How I Lost My First Bra

When I was in the fifth grade, our family moved, and I went from a school that had nine kids in my entire grade to one that had multiple classrooms per grade. Compared to an average elementary school, my new one was still on the small side, but to me it was massive.

The impressive number of fifth graders wasn’t the only thing that surprised me. On the first day of school, a boy asked me out. I had no idea what that meant. Go out with you? But where? I unwrapped the elaborately folded note and tried to decide which box to check. Yes? No? Since I didn’t know what I was or wasn’t agreeing to, I hesitated. Finally, a girl in the class explained that it meant I would be his girlfriend, and since I barely even knew his name, I said no, thank you. Ladies, if you can’t remember his name, it’s a good idea to say no to all advances. Don’t be dumber than ten year old me.

In addition to courtship requests and footwear expectations (I didn’t know why the canvas sneaker with the blue Keds logo was a better shoe, but everyone agreed that it was), there was one other thing this small town girl was unprepared to handle.

Bra snapping on the playground was rampant. To me it was horrifying, and embarrassing, and life changing. Not because my bra was snapped, but because when the boys grabbed at my back to catch the elastic, there was none. I wasn’t wearing a bra, because I didn’t own one. I also didn’t need one, a fact that unfortunately could still be argued today.

As a new girl, I wasn’t immediately targeted for snapping, but it happened before too long. After the first instance, I marched home after school and demanded my mother take me shopping. To her credit, she didn’t let on that needing a bra for the boys to snap was hilarious, and while she smiled that condescending grown-up smile, she didn’t tell me I was being silly. I mean, I was headed to middle school the next year, so this milestone wasn’t completely ridiculous, even if my motivation was.

We headed to the only store in town that sold pre-teen undergarments, and looked at the selection. All of the girls’ bras came in boxes, and were sized small to extra-large. Did I want white or soft pink? White please. Size small, obviously. I didn’t try it on, but we did take it out of the box to look it over. It wasn’t very sexy, but I didn’t care. I really loved the tiny rosette in the middle, and I just knew that even though it would be under my shirt, this bra would make me look at least thirteen.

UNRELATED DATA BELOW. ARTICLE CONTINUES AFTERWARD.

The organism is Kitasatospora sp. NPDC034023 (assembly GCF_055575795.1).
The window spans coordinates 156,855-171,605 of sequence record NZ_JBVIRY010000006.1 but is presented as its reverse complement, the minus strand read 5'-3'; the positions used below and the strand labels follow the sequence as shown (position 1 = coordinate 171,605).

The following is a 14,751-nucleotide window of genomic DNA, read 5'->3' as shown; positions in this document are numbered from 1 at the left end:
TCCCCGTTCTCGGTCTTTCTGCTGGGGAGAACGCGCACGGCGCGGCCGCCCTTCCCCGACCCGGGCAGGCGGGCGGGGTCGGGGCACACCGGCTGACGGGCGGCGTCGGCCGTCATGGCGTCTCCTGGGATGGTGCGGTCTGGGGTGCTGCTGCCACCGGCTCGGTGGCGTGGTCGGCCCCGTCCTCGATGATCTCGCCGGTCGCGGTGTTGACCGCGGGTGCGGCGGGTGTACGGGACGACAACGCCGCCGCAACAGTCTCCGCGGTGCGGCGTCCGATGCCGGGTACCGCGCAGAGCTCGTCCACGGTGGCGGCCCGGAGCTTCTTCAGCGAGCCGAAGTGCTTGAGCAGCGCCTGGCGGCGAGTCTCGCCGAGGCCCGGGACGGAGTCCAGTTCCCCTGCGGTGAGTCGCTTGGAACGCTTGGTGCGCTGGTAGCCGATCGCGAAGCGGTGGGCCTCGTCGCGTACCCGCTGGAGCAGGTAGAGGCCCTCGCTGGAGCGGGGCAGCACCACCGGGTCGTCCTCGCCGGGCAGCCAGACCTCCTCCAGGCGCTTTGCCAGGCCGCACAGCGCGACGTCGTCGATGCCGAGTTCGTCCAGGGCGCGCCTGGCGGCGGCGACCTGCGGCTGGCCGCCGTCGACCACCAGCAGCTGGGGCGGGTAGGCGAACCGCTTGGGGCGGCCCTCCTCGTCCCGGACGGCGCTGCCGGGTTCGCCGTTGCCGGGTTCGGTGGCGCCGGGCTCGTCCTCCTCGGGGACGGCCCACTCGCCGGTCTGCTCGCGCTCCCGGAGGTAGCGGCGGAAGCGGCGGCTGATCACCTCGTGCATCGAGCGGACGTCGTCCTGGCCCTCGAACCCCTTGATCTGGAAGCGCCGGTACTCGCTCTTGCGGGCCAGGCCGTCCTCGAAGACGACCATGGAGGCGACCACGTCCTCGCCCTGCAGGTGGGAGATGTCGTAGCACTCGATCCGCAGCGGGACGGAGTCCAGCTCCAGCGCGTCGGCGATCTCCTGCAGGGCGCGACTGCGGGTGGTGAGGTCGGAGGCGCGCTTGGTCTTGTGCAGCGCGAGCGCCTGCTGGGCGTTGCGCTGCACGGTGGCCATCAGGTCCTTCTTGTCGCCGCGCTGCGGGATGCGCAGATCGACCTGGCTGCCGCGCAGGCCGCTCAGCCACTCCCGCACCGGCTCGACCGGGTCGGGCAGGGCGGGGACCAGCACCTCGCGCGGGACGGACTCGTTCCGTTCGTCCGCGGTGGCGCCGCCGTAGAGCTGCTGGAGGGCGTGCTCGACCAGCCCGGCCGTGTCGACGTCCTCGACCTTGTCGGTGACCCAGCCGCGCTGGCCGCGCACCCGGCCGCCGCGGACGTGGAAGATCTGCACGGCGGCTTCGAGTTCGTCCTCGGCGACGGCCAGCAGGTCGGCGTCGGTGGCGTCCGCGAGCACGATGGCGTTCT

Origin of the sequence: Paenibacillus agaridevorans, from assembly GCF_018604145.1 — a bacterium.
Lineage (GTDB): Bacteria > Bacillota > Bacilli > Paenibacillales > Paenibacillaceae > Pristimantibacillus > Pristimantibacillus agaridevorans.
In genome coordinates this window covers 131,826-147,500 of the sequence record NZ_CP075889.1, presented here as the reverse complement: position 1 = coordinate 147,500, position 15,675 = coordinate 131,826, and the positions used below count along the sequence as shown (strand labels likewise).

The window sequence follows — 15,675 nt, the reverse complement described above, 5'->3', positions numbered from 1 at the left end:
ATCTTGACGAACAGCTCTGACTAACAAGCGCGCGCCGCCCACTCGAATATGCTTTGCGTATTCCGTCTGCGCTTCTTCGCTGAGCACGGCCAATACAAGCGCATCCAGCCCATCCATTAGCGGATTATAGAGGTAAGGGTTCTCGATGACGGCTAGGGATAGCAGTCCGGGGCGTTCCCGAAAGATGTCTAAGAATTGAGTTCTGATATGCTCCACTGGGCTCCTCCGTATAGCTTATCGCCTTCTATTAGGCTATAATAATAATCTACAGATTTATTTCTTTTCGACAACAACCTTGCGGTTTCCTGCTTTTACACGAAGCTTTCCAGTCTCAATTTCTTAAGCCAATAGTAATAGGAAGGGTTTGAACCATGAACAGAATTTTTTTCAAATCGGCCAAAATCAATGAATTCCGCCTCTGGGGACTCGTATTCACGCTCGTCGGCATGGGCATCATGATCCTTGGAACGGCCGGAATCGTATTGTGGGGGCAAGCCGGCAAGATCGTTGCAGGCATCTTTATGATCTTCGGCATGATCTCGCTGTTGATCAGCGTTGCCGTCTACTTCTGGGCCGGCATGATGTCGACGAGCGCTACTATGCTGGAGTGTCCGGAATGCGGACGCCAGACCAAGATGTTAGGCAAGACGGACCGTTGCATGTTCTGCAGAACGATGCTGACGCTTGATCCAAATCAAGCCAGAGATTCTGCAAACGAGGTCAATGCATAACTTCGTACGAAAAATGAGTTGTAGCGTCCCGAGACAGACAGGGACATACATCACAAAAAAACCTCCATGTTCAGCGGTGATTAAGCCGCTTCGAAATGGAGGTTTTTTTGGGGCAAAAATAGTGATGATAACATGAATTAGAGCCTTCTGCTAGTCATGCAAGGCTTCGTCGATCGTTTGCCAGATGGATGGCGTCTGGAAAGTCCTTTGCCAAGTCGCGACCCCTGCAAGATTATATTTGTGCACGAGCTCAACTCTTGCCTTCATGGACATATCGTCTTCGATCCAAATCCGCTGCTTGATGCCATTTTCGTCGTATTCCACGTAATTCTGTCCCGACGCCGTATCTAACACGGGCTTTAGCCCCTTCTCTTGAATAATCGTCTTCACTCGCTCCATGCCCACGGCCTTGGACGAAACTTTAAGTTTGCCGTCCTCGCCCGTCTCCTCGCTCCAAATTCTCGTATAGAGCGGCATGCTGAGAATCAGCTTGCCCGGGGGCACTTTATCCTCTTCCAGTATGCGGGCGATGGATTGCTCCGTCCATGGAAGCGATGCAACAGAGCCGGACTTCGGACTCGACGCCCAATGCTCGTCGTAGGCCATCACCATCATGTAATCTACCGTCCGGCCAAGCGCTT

I was excited to be buying my first bra, but it was still embarrassing. We were the only ones in the store, but my eyes were darting around like a meth head looking for a narc. The older woman at the counter (looking back she was probably only forty, but that is ancient to an elementary schooler) smiled knowingly at my mom and rang up our purchase. If only I had known how unembarrassing that actually was, and in a few short years I would know that true embarrassment was buying tampons at the grocery store from a classmate. A male classmate. Coincidentally, they were also white in a size small.

When we got home I tried on my new over the shoulder pancake holder. I was immediately disappointed. It was itchy and uncomfortable, and I didn’t look older. Dammit! How was I going to wear one of these things every day for the rest of my life? It was one of the first times I realized being a girl kind of sucks, and part of my role as a woman would be to handle seemingly unreasonable societal expectations without complaint. Leg shaving? High heels? Pantyhose? Long hair (but not on your legs, pits, or upper lip)? Boys didn’t have to worry about all of that nonsense. It wasn’t fair.

No matter. I was a sucker for peer pressure, and if I would be mocked for not wearing a bra, then a bra I would wear. There was no way for me to wear it and not fidget with it, but that was okay. Everyone would see my discomfort and know I was packing some grown-up undergarments. It could only do good things for my street cred.